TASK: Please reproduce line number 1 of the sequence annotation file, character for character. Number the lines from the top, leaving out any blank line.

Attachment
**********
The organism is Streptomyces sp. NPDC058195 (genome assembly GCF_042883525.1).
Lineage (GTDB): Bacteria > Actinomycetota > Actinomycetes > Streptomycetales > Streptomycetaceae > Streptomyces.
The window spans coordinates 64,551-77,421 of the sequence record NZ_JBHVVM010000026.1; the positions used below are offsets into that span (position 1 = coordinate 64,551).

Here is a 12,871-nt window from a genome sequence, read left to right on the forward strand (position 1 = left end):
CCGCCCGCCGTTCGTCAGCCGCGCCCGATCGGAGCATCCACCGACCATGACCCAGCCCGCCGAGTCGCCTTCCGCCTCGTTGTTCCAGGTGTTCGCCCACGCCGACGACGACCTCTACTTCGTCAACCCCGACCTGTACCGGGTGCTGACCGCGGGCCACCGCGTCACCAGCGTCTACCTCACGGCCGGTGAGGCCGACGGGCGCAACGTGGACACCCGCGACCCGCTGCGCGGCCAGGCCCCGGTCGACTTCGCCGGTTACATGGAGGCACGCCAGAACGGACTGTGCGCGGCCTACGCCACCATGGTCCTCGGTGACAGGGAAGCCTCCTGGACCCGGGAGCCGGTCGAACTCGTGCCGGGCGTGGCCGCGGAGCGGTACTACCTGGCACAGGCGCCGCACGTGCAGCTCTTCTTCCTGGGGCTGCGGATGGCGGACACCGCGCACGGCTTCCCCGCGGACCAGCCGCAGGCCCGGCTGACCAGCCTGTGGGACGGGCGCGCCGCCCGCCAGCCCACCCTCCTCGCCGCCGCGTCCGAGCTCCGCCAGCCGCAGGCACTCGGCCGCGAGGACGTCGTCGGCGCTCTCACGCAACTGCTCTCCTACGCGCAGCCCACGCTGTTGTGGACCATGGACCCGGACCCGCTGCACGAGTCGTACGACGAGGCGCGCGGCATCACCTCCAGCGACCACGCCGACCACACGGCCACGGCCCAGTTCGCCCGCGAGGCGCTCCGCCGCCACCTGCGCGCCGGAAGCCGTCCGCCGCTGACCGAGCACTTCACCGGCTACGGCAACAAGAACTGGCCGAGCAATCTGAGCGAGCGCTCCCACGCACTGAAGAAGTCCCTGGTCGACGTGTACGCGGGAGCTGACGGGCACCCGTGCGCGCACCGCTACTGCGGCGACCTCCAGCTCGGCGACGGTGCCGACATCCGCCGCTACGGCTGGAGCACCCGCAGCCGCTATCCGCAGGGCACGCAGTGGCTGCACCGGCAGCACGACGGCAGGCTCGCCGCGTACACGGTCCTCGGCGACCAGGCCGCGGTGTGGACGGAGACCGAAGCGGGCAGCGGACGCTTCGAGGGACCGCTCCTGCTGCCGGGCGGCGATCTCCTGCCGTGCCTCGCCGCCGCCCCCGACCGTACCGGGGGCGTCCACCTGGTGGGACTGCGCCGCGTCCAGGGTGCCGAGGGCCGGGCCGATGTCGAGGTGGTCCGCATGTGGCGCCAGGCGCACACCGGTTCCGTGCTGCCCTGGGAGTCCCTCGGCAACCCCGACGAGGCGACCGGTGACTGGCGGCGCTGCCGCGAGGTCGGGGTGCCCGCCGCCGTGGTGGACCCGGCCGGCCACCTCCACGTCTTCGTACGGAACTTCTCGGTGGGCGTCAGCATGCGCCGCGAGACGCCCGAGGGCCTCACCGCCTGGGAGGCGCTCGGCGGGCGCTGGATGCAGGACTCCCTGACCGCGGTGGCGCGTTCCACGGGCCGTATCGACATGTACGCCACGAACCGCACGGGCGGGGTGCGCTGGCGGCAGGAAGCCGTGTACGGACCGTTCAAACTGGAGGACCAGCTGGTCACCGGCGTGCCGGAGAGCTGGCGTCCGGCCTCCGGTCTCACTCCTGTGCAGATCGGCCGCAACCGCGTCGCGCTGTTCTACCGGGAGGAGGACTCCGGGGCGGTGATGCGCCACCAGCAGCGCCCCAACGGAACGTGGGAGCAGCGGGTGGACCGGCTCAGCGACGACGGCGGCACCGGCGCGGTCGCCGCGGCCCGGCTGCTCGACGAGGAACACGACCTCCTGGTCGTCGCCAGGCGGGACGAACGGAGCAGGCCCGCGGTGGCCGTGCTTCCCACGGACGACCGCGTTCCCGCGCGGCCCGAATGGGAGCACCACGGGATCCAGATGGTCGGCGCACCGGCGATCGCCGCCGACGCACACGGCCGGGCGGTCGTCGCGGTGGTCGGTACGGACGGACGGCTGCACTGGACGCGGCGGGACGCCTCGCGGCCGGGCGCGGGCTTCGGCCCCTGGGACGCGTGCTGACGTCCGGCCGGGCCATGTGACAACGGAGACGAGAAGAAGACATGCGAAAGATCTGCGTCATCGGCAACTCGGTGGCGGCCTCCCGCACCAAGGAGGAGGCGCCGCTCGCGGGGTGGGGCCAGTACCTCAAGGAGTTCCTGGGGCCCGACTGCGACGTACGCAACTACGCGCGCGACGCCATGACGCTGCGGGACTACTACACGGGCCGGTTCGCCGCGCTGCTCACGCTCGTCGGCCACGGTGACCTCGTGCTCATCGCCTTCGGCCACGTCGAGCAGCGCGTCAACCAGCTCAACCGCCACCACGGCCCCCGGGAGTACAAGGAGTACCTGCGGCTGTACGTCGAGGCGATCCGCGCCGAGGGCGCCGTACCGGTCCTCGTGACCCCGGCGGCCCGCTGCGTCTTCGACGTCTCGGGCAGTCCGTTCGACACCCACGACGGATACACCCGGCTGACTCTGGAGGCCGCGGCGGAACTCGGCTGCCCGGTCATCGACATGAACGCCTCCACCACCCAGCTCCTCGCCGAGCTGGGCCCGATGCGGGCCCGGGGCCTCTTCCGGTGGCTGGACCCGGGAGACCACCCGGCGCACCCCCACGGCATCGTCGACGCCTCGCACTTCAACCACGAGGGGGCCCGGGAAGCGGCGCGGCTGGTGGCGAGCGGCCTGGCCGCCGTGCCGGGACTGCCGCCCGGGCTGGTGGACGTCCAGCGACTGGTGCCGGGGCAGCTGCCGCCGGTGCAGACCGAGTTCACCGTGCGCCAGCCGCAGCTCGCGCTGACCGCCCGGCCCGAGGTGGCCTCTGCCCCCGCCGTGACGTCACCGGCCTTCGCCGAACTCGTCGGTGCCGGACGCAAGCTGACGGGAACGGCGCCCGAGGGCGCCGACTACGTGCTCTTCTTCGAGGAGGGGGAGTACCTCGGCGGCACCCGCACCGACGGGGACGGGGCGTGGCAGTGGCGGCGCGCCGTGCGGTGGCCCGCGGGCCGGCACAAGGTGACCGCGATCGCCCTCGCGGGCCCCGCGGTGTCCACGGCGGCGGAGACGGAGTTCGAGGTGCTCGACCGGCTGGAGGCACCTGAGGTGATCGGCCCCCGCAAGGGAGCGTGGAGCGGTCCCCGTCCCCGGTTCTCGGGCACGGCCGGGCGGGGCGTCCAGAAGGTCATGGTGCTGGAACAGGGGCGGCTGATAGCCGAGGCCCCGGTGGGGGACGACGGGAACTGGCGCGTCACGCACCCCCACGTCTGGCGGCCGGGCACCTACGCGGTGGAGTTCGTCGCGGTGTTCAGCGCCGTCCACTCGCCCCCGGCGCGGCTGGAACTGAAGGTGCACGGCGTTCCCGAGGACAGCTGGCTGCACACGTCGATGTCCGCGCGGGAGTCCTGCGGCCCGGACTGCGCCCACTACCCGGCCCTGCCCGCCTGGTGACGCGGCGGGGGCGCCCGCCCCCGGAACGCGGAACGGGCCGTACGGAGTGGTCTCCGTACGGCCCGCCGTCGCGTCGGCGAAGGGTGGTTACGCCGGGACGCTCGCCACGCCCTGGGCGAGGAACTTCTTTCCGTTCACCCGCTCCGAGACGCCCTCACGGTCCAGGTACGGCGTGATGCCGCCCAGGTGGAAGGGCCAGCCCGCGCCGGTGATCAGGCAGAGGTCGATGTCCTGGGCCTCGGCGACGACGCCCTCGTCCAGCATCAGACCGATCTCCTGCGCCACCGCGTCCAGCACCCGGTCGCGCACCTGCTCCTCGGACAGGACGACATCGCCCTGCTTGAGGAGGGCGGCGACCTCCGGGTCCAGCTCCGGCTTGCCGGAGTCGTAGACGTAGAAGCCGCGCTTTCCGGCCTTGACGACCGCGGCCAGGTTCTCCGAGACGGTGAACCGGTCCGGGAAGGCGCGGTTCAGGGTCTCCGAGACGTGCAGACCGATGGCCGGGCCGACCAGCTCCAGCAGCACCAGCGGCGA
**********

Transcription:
The organism is Streptomyces sp. NPDC058195 (genome assembly GCF_042883525.1).